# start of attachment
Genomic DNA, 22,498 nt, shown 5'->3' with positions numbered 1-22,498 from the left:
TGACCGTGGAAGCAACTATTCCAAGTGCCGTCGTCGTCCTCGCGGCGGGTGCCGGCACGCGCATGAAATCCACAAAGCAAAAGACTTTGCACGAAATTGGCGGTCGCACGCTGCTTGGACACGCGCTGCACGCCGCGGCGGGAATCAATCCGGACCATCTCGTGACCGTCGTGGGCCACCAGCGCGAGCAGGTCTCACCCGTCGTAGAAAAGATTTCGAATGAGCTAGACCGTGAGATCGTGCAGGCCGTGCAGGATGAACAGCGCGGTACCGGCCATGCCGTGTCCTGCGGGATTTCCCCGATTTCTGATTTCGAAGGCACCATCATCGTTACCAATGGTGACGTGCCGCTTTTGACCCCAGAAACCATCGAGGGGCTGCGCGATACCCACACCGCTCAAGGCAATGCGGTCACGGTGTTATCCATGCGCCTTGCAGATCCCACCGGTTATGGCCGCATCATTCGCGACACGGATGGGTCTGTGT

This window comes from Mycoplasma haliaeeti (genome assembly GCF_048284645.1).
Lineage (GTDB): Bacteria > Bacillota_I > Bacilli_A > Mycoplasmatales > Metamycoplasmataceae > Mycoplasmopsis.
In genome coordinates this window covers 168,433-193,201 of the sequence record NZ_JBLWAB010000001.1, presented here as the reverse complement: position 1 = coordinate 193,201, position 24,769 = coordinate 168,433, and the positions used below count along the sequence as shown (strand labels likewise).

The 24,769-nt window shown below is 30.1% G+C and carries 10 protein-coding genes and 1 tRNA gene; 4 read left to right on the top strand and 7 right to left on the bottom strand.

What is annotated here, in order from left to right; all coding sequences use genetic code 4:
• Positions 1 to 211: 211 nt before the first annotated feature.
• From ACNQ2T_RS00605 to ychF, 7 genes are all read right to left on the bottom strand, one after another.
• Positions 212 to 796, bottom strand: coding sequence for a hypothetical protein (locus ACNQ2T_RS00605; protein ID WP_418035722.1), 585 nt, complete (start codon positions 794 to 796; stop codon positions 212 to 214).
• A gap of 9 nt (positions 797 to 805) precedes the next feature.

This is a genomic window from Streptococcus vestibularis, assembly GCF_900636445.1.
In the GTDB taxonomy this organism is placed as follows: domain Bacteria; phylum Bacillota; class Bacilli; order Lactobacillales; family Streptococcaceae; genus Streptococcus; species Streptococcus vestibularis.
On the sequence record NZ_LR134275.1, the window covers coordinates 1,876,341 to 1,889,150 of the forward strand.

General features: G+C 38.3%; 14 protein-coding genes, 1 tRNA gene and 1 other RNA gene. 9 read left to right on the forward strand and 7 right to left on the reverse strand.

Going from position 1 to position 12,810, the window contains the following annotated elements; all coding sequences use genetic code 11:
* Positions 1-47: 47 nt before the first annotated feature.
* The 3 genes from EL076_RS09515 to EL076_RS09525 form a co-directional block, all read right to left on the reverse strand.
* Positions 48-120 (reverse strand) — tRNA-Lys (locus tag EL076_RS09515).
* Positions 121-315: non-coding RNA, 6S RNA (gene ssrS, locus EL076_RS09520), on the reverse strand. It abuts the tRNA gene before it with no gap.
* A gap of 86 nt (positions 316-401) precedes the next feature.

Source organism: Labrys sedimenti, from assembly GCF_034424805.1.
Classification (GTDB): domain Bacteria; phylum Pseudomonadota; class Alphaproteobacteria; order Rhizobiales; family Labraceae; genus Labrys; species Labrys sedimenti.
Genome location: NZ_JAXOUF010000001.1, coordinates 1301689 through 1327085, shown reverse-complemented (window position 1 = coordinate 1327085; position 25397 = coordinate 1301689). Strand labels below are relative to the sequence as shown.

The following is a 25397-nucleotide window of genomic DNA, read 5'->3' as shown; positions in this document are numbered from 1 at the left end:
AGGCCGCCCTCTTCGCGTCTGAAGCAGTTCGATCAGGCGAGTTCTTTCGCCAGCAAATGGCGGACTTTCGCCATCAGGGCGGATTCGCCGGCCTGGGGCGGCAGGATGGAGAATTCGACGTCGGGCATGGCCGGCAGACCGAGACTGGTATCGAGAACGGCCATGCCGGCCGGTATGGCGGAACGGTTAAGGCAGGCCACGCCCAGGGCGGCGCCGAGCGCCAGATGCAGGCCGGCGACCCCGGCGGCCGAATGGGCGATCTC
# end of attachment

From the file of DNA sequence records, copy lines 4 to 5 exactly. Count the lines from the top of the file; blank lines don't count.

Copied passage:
Lineage (GTDB): Bacteria > Bacillota_I > Bacilli_A > Mycoplasmatales > Metamycoplasmataceae > Mycoplasmopsis.
In genome coordinates this window covers 168,433-193,201 of the sequence record NZ_JBLWAB010000001.1, presented here as the reverse complement: position 1 = coordinate 193,201, position 24,769 = coordinate 168,433, and the positions used below count along the sequence as shown (strand labels likewise).